6. Bake for about 25 minutes, or until a cake tester or wooden toothpick inserted in the center comes out clean. Allow the layers to cool in the pans for 10 minutes. Turn out onto wire racks, carefully peel off the paper liners, and let cool completely.

Make the marzipan
1. Crumble the almond paste into a large mixing bowl. Use an electric mixer on low speed to soften the almond paste. Add the confectioners’ sugar and corn syrup and beat until smooth. Wrap well in plastic so it doesn’t dry out, and allow to rest at room temperature for 1 to 2 hours before rolling out.

Make the dark ganache glaze
1. Chop the chocolate coarsely and put it in a heatproof bowl. Bring the cream to a bare simmer. Pour the hot cream over the chocolate and let stand for 5 minutes. Whisk until smooth and use the glaze soon after making so that it doesn’t set.

Assemble the cake
1. Roll out a third of the marzipan on a work surface dusted with a little confectioners’ sugar to about 1/8-inch thickness.

2. Set one of the cake pans upside down on the marzipan and trim around it with a small knife to make an 8-inch round. Repeat two more times with the remaining marzipan. Save all your scraps to make roses for decoration, if you like.

3. Place one cake layer on a cake board, flat side up. Spread 1/4 cup of the preserves evenly over the top, leaving a 1/4-inch margin all around. Place one marzipan round on top of the preserves and spread 1/3 cup of the Dark Ganache Glaze over the marzipan so that it completely covers the surface. Repeat with the second cake layer, adding more preserves, another round of marzipan, and more ganache glaze. Top the cake with the third layer. Spread the last of the apricot preserves over the top of the cake and cover it with the last round of marzipan.

4. Place the cake on a wire cooling rack that is nesting in a baking pan. Pour the remaining ganache glaze over the cake, in several additions, spreading to coat the top and sides. Allow the ganache to set. Garnish the cake with the reserved chopped toastedpistachio nuts and a single marzipan rose or several smaller roses.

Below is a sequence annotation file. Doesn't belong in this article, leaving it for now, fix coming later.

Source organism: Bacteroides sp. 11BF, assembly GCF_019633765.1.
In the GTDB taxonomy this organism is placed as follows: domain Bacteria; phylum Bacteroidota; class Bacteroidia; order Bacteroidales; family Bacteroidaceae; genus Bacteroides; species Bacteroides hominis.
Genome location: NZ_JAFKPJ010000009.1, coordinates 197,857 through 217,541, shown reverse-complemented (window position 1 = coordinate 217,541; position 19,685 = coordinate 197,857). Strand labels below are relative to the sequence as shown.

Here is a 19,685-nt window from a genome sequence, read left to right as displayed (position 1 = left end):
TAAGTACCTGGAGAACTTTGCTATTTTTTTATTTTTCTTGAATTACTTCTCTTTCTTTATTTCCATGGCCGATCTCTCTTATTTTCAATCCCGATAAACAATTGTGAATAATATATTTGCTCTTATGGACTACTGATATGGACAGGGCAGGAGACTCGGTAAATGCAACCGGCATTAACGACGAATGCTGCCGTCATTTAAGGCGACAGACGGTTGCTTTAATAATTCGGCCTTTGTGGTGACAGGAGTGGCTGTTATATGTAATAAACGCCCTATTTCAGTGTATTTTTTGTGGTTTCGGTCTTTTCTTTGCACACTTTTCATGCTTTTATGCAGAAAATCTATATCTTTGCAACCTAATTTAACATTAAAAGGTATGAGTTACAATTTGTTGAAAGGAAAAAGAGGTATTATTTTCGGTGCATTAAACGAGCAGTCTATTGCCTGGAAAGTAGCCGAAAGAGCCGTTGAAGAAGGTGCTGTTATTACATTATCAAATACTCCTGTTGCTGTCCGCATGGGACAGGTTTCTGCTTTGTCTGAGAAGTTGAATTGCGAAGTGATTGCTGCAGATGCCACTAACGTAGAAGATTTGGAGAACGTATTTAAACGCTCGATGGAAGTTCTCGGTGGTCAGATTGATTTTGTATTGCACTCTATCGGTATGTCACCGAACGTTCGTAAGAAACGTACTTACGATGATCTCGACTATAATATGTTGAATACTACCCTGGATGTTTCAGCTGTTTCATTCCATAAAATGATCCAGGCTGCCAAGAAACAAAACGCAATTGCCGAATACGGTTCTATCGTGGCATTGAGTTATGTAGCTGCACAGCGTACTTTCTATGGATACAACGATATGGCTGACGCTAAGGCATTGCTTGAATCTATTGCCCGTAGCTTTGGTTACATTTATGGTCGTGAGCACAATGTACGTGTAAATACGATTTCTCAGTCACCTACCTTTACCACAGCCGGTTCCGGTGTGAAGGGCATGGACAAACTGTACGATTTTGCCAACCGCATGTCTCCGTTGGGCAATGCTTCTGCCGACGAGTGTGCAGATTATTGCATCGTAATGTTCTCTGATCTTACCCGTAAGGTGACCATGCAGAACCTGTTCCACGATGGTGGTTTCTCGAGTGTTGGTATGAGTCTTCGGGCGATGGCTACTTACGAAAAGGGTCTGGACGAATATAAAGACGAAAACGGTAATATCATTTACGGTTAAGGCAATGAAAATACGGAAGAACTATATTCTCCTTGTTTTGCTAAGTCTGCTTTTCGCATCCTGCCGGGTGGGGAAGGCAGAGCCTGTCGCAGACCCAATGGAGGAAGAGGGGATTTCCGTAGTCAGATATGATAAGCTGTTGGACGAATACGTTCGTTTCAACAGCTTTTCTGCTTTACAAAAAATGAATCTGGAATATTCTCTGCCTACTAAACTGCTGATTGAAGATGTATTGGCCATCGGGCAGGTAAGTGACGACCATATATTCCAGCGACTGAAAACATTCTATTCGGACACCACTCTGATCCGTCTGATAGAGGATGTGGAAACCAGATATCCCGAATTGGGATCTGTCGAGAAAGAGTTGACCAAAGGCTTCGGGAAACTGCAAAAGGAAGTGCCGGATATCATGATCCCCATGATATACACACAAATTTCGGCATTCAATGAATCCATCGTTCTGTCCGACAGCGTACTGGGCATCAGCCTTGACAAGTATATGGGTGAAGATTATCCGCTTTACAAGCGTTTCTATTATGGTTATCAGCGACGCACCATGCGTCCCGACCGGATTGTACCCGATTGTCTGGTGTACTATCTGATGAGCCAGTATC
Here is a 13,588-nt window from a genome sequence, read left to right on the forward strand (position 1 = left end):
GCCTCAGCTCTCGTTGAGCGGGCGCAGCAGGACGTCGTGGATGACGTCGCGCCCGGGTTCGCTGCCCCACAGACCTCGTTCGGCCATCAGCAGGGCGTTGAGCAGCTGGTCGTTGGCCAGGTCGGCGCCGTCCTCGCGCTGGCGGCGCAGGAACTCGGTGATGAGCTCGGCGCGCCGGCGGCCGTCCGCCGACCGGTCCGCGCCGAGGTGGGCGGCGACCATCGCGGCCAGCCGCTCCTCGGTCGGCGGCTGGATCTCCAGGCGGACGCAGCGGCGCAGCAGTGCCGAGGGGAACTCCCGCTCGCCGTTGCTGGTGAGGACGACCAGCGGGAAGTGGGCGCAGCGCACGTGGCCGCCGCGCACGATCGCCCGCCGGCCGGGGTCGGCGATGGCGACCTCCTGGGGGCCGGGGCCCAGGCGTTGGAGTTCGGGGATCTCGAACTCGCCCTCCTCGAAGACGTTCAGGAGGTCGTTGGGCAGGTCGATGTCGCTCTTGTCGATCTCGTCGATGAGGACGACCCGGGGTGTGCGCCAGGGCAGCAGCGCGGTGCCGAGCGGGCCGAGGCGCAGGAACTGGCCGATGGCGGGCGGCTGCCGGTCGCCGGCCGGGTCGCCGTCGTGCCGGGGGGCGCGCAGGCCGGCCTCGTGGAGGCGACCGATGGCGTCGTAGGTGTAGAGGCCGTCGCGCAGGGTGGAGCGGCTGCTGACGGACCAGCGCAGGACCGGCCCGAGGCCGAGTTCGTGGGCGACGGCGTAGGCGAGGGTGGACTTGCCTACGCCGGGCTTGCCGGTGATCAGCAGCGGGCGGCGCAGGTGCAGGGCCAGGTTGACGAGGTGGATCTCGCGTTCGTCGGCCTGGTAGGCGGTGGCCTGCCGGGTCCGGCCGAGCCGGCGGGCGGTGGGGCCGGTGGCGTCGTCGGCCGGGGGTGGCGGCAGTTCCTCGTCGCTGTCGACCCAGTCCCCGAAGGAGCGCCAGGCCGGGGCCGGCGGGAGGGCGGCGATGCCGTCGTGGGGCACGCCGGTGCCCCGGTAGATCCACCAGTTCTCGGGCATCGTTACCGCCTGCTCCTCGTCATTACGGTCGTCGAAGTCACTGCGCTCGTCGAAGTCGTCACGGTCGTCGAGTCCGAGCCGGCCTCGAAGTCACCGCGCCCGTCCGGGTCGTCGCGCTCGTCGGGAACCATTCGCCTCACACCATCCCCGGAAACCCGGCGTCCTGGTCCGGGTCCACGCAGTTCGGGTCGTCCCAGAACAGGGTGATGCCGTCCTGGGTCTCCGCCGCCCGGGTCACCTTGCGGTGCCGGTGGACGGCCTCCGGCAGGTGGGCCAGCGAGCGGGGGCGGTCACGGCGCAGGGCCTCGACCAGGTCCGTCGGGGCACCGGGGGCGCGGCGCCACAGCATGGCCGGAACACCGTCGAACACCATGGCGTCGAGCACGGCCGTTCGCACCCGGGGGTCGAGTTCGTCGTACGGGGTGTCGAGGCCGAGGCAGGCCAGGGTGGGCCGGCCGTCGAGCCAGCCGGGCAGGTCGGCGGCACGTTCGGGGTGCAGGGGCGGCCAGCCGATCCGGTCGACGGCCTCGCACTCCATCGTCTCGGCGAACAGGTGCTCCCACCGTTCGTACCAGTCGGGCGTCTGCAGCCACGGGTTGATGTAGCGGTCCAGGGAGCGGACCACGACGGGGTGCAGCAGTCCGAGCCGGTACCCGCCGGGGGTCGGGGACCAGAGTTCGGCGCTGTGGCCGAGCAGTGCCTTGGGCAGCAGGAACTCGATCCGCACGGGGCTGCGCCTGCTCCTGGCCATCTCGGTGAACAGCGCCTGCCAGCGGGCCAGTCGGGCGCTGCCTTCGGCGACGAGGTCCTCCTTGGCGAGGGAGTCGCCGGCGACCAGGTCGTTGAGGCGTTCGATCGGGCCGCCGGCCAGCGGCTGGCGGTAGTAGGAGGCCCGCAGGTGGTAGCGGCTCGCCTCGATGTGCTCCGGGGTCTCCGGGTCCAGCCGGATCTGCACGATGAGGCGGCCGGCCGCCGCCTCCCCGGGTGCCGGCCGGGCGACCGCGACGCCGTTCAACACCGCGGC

Note: To make marzipan roses
1. First, tint the marzipan, if desired, by kneading in a tiny amount of paste food coloring, dabbing just a small bit onto the marzipan with the tip of a toothpick. Flatten the tinted marzipan into a disk and roll out on a work surface dusted with confectioners’ sugar or between 2 sheets of waxed paper to a sheet 1/8 inch thick.

2. With a 1 1/2-inch round cookie cutter, cut out 8 or 9 circles. Cover all the marzipan you are not using immediately with plastic wrap so it doesn’t dry out.

3. Roll one piece of marzipan into a ball the size of a marble and pinch with your fingers to shape into a cone about 1 to 1 1/4 inches high, tapering to a fine point at the top.

4. Take another round of marzipan and wrap it like a petal around the cone, pinching it at the bottom to adhere and at the top to thin and ruffle slightly like a flower. Repeat with the remaining “petals,” overlapping slightly as you work your way around. If necessary, use a little water to help glue the marzipan in place.

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Author: katboda

Hey, cram it.

2 thoughts on “New year, old cake”

  1. THAT. is. AMAZING. You know da hippy peeps in Maine would flip over a mushroom cake.

    Oh. This is STEPHANI, apparently wordpress wants me to be my doglet, Steve. He too would appreciate the cake.

  2. Best vacation ever. So much food, beer, trivia, beer, friends, beer. And a little bit of beer. I’m having serious trouble getting back into the real world.